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The Comfort of Strangers Summary & Study Guide

This Study Guide consists of approximately 25 pages of chapter summaries, quotes, character analysis, themes, and more - everything you need to sharpen your knowledge of The Comfort of Strangers.
This section contains 678 words
(approx. 2 pages at 400 words per page)
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The Comfort of Strangers Summary & Study Guide Description

The Comfort of Strangers Summary & Study Guide includes comprehensive information and analysis to help you understand the book. This study guide contains the following sections:

This detailed literature summary also contains Topics for Discussion and a Free Quiz on The Comfort of Strangers by Ian McEwan.

The Comfort of Strangers is the story of Mary and Colin, an English couple in Venice who, during a monotonous visit to Venice, meet Robert and Caroline, who offer their hospitality. Robert's brutal machismo, as well as Caroline's submission and her severe injuries always color this hospitality with uneasiness. Caroline and Robert's final bizarre act is to drug Mary and give Colin the choice to allow Robert to do anything to him and save Mary's life or let her die. Colin chooses to save Mary, and, when she awakes, he is dead.

Set in a city resembling present-day Venice, a middle-aged English couple spends a dull, repetitive holiday. Mary and Colin have been together for seven years and their relationship, like their vacation, has lost all interest and excitement. All that is to change, however, when, during a nighttime walk, the couple becomes lost. Wandering a deserted street, a seemingly friendly man named Robert appears almost out of nowhere and leads the pair to his bar for wine and conversation. The abruptness of his appearance foreshadows the malice of his intentions. He does not meet Colin and Mary by accident. Robert tells unending stories of his wealthy childhood, concentrating on flashbacks of the vicious discipline often meted out to him and to his sisters by their father. The theme of violence will return again and again as Robert visits on Colin and particularly on his wife. The bar closes and Colin and Mary are forced to spend the rest of the night sleeping in a doorway.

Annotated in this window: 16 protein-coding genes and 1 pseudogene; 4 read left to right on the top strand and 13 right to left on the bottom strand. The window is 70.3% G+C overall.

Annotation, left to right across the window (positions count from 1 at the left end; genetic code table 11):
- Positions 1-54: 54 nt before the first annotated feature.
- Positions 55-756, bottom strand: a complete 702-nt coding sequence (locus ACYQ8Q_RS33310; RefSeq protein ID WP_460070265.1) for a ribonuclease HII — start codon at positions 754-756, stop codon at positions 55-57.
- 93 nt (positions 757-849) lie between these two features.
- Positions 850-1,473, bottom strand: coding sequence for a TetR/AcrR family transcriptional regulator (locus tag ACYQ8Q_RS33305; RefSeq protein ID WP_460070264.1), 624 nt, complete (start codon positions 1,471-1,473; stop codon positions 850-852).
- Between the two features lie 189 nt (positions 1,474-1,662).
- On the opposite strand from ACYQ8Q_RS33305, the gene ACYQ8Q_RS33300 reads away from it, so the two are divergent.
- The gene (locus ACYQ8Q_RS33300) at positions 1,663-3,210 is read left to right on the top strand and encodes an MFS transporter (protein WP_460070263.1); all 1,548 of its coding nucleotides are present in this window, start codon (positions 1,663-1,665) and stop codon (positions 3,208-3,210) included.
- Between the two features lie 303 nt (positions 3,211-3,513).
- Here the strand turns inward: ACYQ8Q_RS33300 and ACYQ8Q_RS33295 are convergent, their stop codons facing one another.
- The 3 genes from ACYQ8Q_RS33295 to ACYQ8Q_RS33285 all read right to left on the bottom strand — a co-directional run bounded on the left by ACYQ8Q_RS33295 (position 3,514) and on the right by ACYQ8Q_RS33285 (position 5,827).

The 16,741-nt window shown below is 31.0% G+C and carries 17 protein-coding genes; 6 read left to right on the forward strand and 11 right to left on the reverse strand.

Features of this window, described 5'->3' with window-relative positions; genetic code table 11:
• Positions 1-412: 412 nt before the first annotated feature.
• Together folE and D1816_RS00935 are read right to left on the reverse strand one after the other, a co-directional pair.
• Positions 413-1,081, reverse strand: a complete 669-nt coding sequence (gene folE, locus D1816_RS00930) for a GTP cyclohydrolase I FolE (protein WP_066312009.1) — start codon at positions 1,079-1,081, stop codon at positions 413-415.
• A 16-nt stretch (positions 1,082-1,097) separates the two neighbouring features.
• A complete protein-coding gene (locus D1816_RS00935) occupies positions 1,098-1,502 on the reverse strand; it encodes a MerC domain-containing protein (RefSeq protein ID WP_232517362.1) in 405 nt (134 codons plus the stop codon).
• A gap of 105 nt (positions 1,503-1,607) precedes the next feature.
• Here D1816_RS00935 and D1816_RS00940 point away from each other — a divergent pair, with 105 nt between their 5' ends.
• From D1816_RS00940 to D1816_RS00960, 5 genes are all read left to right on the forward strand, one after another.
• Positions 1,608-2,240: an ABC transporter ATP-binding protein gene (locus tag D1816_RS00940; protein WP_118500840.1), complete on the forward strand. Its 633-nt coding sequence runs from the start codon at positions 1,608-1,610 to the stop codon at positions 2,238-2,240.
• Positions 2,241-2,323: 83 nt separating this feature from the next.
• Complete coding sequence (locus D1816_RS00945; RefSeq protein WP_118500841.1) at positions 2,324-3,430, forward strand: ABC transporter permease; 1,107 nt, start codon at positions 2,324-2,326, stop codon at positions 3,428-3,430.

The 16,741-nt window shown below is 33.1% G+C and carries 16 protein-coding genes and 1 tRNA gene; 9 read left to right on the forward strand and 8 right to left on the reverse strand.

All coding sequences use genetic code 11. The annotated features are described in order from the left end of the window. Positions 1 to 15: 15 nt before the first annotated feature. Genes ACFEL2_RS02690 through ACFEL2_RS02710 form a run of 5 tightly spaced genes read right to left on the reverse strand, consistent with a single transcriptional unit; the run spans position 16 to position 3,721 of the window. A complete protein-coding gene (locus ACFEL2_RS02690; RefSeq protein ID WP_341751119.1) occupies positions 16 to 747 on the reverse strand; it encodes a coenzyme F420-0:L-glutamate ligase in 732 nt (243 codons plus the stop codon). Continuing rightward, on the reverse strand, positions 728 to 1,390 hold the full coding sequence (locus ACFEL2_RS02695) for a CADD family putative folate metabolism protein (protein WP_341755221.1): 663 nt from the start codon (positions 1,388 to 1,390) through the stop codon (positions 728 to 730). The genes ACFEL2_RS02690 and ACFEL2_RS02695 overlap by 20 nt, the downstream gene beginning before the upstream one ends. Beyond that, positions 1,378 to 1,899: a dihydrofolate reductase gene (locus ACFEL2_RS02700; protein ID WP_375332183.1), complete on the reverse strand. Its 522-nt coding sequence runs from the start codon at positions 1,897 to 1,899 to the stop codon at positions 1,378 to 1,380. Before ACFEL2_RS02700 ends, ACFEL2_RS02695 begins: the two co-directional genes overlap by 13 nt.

The next morning, as the couple is deciding how to get back to their hotel from so far across the city, they see Robert enter the square. Neither wishes to speak with him again after the strange and rather eerie encounter of the night before, but he walks cheerfully to their side. Seeing their bedraggled condition, he reproaches himself for keeping them up all night in his bar and insists that they visit his house for some rest and hospitality. Neither is willing and tries to say so in polite terms, but, with a combination of apparent friendliness and unmistakable force, he sweeps them into a cab.

Mary awakes first and examines their little room. When Colin wakes shortly after her, they wonder - Colin with some nervousness, Mary with blithe disregard, where their hosts might be. As they are naked and the only piece of clothing in the room is an embroidered dressing gown, Mary dons this and goes in search of information. After passing through a long gallery filled with remembrances of Robert's father, Mary finds Caroline, Robert's disabled wife. Mary and Colin stay to dine with Robert and Caroline, but there is a strange detail that casts a shadow over the evening. While showing him some of his father's most prized possessions, Robert inexplicably punches Colin in the stomach. Colin reveals this to no one at first and, when asked by Caroline to promise to come back, does, indeed, promise.

After that night, however, Colin and Mary's holiday seems to take a turn for the better. They spend days in their hotel room making love - after an acknowledged sexual draught between them - and they discover an affection between themselves they thought they had lost years ago. Accidentally arriving in front of Robert and Caroline's home one afternoon, their peace is shattered. Against their instincts, they respond to the couple's invitation for another visit. After separating the couple - Robert taking Colin to the bar and Caroline making tea for Mary - Robert and Caroline put their grisly plan into effect. Caroline drugs Mary so that Robert must decide between doing anything Robert asks and watching Mary die. With that, Robert slits Colin's wrist. When Mary wakes, he is lying dead at her feet.

As overwrought as the story is emotionally, structurally it is fairly simple. It proceeds in a linear fashion with a few flashbacks here and there and ends, resoundingly, with a death - making it, in the strictest sense, a tragedy.

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